Volume 483, Number 1, May III 2008
|Page(s)||35 - 47|
|Section||Cosmology (including clusters of galaxies)|
|Published online||04 March 2008|
Searching for cool core clusters at high redshift
Max-Planck-Institut für extraterrestrische Physik, Giessenbachstraße, 85748 Garching, Germany e-mail: firstname.lastname@example.org
2 European Southern Observatory, Karl-Schwarzchild Strasse 2, 85748 Garching, Germany
3 INAF – Osservatorio Astronomico di Trieste, via G.B. Tiepolo 11, 34131 Trieste, Italy
4 INAF – Osservatorio Astronomico di Bologna, via Ranzani 1, 40127 Bologna, Italy
Accepted: 8 February 2008
Aims. We investigate the detection of Cool Cores (CCs) in the distant galaxy cluster population with the purpose of measuring the CC fraction out to redshift . Using a sample of nearby clusters spanning a wide range of morphologies, we define criteria to characterize cool cores, which are applicable to the high-redshift sample.
Methods. We analyzed azimuthally-averaged surface brightness (SB) profiles with the known scaling relations, and we fitted single/double β models to the data. Additionally, we measured a surface brightness concentration, cSB, as the ratio of the peak over the ambient SB. To verify that this is an unbiased parameter as a function of redshift, we developed a model independent “cloning” technique to simulate the nearby clusters as they would appear at the same redshifts and luminosities as those in the distant sample. This method is based on the application of the cosmological surface brightness dimming to high-resolution Chandra images, assuming no intrinsic cluster evolution. We obtained a more physical parameterization of the CC presence by computing the cooling time at a radius of 20 kpc from the cluster center.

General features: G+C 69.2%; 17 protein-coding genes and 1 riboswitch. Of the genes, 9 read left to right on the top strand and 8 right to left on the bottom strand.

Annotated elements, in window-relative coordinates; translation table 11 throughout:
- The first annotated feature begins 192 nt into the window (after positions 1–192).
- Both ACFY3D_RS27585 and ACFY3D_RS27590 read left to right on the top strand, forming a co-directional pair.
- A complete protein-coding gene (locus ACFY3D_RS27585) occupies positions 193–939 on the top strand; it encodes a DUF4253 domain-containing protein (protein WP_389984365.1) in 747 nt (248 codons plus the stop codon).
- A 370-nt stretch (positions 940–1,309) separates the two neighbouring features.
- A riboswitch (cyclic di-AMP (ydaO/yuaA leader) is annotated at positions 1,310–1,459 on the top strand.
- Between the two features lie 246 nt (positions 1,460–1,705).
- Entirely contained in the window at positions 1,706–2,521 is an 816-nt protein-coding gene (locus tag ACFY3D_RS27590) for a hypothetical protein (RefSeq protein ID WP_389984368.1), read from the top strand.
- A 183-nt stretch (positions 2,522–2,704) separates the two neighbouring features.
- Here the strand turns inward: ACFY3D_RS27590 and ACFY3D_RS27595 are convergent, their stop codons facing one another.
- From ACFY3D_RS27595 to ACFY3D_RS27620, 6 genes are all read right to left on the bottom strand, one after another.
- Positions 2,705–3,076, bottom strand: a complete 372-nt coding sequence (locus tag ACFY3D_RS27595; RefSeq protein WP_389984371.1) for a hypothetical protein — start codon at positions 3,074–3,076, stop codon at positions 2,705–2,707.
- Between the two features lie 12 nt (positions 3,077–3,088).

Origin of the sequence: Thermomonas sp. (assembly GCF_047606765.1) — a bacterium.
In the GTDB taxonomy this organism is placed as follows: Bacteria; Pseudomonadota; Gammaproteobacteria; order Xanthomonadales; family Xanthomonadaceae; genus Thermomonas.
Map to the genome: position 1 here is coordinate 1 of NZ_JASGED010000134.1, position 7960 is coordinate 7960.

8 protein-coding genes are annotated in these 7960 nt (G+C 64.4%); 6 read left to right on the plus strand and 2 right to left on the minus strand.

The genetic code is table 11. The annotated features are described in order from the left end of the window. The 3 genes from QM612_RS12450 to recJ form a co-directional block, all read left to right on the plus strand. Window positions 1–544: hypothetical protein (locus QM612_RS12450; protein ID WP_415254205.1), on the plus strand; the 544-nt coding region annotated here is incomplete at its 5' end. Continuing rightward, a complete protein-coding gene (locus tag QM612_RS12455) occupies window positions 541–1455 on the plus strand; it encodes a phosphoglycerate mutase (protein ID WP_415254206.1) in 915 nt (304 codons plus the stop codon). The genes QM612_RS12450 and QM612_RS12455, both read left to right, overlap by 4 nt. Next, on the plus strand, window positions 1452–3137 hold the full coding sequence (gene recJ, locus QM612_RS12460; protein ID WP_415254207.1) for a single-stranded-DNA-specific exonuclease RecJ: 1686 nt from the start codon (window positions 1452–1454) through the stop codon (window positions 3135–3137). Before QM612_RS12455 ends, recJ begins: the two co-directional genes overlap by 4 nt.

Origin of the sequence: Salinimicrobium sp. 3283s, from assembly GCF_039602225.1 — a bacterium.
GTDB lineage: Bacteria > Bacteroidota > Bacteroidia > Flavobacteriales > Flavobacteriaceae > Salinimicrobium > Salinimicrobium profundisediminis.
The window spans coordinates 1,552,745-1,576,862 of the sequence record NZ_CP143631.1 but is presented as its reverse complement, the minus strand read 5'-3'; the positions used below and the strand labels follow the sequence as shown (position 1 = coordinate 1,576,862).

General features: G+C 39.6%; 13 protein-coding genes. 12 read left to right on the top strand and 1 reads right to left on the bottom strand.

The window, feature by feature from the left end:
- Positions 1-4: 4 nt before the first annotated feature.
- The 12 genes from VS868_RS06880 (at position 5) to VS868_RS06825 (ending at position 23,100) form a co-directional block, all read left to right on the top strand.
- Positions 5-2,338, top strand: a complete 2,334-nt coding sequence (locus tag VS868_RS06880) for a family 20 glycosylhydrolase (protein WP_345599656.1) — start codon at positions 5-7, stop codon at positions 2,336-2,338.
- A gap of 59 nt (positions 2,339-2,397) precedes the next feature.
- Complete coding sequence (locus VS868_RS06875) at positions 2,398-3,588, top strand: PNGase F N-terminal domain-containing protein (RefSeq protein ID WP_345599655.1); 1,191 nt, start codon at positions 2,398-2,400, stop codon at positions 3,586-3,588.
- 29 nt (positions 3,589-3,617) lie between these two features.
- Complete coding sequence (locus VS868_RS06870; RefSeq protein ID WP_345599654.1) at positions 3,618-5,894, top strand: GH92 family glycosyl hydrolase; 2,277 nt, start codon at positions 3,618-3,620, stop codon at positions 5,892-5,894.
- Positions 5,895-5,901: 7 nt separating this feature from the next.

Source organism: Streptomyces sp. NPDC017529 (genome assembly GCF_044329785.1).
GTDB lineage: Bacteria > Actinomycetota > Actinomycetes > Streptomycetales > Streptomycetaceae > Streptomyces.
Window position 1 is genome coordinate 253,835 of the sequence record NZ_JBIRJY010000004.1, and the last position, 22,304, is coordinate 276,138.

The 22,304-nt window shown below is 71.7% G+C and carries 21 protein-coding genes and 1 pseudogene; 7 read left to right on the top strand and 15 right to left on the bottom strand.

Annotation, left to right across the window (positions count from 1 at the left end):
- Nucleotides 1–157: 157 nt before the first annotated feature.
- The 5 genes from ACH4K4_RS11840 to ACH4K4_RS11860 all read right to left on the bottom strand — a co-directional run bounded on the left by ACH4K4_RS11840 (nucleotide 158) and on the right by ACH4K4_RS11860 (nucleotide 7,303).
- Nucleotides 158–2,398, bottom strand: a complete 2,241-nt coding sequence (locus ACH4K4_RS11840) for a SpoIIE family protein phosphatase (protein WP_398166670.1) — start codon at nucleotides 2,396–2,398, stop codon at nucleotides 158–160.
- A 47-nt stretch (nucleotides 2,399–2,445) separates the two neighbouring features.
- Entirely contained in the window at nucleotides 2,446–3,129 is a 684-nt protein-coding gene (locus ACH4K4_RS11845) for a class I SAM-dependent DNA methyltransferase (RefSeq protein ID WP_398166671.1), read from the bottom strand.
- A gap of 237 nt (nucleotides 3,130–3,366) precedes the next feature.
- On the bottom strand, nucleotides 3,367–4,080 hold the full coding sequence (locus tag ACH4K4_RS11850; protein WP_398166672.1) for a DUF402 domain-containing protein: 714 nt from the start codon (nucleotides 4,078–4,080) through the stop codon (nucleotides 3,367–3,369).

Results. The distribution of the SB concentration and the stacked radial profiles of the low-z sample, combined with published information on the CC properties of these clusters, show 3 degrees of SB cuspiness: non-CC, moderate, and strong CC. The same analysis applied to the high-z clusters reveals two regimes: non-CC and moderate CC. The cooling time distribution corroborates this result by showing a strong negative correlation with cSB.
Conclusions. Our analysis indicates a significant fraction of distant clusters harboring a moderate CC out to , similar to those found in the local sample. The absence of strong cooling is likely linked with a higher merger rate expected at redshift , and should also be related to the shorter age of distant clusters, implying less time to develop a cool core.
Key words: X-rays: galaxies: clusters / galaxies: clusters: general / galaxies: cooling flows / galaxies: high-redshift
© ESO, 2008
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